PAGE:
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Can Democracy and Billionaires Coexist?

Not on this planet. The wealthiest of our wealthy, a just-released report from Americans for Tax Fairness points out, are doing their best to keep these good times — for America’s rich — rolling.

Photo: Yahoo!Finance,

One person, one vote. The classic essence of democracy. But what if that one person happens to be a fabulously rich? Does that one person actually have just “one” vote? Can we have anything approaching democracy when some among us are sitting on fortunes grander than the rest of us can even imagine?

Americans have been actively debating questions like these for almost a century and a half, ever since we entered the era that Mark Twain quite artfully tagged the “Gilded Age.” We never totally ended that gilded epoch. But we came close. By the 1950s, Americans of massive means faced tax rates as high as 91 percent on their income over $200,000, the equivalent of about $2.4 million today.

In those same years, the wealth America’s wealthiest left behind when they entered the great beyond faced an estate tax top rate that could go as high as 77 percent. Wealthy married couples here in 2024, by contrast, can totally exempt as much as $27.22 million from any federal estate tax.

Our wealthiest today have good reason to be high-fiving these wealth-enhancing new tax realities. Top 1 percenters are now grabbing 21 percent of our nation’s income, over double the top 1 percent income share in 1976.

Back in that same 1976, the always helpful World Inequality Database reminds us, the 40 percent of Americans in the nation’s statistical middle held just over a third of America’s wealth, 33.7 percent. The top 1 percent’s considerably smaller share that year: 22.6 percent. Today’s story? Our richest 1 percent hold just about 35 percent of our nation’s wealth, our middle 40 percent less than 28 percent.

The wealthiest of our wealthy, a just-released report from Americans for Tax Fairness points out, are doing their best to keep these good times — for America’s rich — rolling.

“Just 50 billionaire families,” the new ATF report details, “have already injected more than $600 million collectively into the crucial 2024 elections, with that number sure to show accelerating growth in the final six months of the campaign.”

Stats like these, adds the report, offer “further proof that the nation’s richest families consider democracy just another commodity they can buy.”

Any transaction requires, of course, both buyers and sellers. In the buying and selling of our democracy, the sellers sit in Congress, and some have even called the White House home. This spring, one particular former president has been doing “selling” aplenty to get back to his former 1600 Pennsylvania Avenue address.

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In one recent private event, the Washington Post reports, Donald Trump “asked oil industry executives to raise $1 billion for his campaign and said raising such a sum would be a ‘deal’ given how much money they would save if he were reelected as president.”

At another event with deep-pocket donors, held at New York’s luxurious Pierre Hotel, Trump reminded all present that a re-elected Joe Biden would let Trump’s 2017 tax cuts for the rich expire at the end of 2025. Warned Trump: “You’re going to have the biggest tax increase in history.”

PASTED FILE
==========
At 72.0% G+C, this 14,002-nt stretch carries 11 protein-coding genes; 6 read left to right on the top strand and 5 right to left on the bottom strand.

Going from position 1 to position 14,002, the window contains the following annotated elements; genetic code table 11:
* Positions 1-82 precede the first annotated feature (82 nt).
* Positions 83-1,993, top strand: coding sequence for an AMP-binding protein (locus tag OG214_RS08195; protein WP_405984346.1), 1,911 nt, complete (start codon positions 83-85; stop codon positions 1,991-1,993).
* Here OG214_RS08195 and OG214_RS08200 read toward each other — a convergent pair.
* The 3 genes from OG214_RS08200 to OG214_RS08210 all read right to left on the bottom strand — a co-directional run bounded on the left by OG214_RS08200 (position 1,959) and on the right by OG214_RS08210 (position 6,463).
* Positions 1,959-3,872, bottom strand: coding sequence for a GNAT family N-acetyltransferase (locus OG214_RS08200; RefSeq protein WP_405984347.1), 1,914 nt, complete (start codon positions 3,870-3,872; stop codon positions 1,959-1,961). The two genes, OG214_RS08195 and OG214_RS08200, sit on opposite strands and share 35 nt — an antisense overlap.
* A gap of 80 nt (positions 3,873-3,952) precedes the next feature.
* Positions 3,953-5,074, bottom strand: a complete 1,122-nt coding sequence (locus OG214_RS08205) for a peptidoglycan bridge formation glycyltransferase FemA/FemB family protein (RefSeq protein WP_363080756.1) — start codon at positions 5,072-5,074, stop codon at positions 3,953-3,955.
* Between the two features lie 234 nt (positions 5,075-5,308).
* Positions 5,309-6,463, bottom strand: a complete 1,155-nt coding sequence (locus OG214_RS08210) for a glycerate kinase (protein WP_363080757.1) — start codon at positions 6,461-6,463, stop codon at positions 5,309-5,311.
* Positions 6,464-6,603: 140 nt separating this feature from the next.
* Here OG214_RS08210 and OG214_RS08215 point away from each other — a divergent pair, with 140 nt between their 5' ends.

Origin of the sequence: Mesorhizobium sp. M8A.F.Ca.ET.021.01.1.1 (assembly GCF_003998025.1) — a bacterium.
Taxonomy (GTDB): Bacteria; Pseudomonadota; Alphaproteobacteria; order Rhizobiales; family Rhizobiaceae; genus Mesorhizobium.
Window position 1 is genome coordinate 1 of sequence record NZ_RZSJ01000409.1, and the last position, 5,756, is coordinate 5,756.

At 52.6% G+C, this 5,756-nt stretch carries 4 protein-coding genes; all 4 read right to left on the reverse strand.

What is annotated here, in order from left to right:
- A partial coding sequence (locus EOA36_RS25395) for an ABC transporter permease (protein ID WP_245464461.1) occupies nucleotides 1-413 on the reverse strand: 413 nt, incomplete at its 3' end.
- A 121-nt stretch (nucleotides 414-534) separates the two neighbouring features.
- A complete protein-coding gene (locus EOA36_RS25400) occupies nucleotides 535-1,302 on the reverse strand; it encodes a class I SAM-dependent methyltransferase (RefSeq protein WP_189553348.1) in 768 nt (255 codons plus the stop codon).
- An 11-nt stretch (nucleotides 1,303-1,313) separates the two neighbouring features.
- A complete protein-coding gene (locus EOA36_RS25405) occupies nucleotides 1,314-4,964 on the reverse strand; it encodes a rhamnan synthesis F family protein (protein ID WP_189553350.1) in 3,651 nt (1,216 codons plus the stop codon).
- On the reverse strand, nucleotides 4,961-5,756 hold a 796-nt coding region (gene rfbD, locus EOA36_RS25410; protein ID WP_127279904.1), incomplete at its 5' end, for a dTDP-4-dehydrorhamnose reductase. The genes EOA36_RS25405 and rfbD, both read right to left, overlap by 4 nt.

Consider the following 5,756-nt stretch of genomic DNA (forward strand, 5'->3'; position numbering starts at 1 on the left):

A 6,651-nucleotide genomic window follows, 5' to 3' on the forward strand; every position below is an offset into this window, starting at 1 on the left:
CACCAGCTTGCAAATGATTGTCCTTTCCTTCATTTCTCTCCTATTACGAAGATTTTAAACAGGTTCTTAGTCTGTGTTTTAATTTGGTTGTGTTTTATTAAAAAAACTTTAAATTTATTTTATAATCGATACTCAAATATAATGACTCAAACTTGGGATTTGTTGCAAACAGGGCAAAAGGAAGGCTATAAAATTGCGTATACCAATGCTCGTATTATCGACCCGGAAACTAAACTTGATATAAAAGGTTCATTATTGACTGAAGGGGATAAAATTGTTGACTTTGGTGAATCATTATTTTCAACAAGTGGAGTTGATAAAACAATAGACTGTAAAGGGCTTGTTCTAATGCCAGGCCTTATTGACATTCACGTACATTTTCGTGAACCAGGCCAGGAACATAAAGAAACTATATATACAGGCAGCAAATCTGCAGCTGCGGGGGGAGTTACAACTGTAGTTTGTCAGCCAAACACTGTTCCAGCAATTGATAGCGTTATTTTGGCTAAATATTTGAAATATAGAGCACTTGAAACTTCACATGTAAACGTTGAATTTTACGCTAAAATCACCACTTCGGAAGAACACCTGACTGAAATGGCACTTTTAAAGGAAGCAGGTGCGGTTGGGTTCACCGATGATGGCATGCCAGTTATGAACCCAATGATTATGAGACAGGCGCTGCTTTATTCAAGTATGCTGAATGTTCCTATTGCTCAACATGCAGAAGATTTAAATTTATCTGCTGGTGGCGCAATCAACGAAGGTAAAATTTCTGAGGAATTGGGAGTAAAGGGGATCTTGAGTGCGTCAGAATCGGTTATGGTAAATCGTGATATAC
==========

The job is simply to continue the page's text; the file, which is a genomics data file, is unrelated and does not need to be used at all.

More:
What can we do to significantly limit how deeply political candidates can feed at the billionaire trough? The Billionaire Family Business — the new Americans for Tax Fairness report — advances two core recommendations.

The first: We need to reform our current campaign finance landscape. A good place to start would be ending our burgeoning “dark money” political contribution charade.

To end run our already feeble federal limits on political giving — and, at the same time, keep their donations secret — our contemporary billionaires have over recent years been advancing frightfully huge sums to non-profits that don’t have politics as their “primary” purpose. These non-profits have then been moving those dollars to billionaire-friendly candidates without having to publicly reveal the identity of the billionaires behind the contributions.

But closing gaping loopholes like this “dark money” two-step, the new Americans for Tax Fairness study recognizes, would only get us so far. The wealth of our richest, just like water, seeks its own level. Cut off one channel and that wealth will find another. To limit the impact of our wealthiest on our politics, in other words, we simply must limit the wealth of our wealthiest.

“We need,” as the new Americans for Tax Fairness paper puts it, “more effective taxation of billionaires.” And that more effective taxation must include moves to seriously tax the billionaire inheritances that “leave economic dynasties with plenty of spare cash to try to influence elections.”

Without those sorts of moves, the ATF concludes, we’ll continue to have “no practical limit to how much billionaire families can spend” on getting their “allies into office.”

Plutocracy can flourish in that environment. Democracy most definitely cannot.

[Sam Pizzigati, an Institute for Policy Studies associate fellow, co-edits His latest books include The Case for a Maximum Wage and The Rich Don’t Always Win: The Forgotten Triumph over Plutocracy that Created the American Middle Class, 1900-1970.]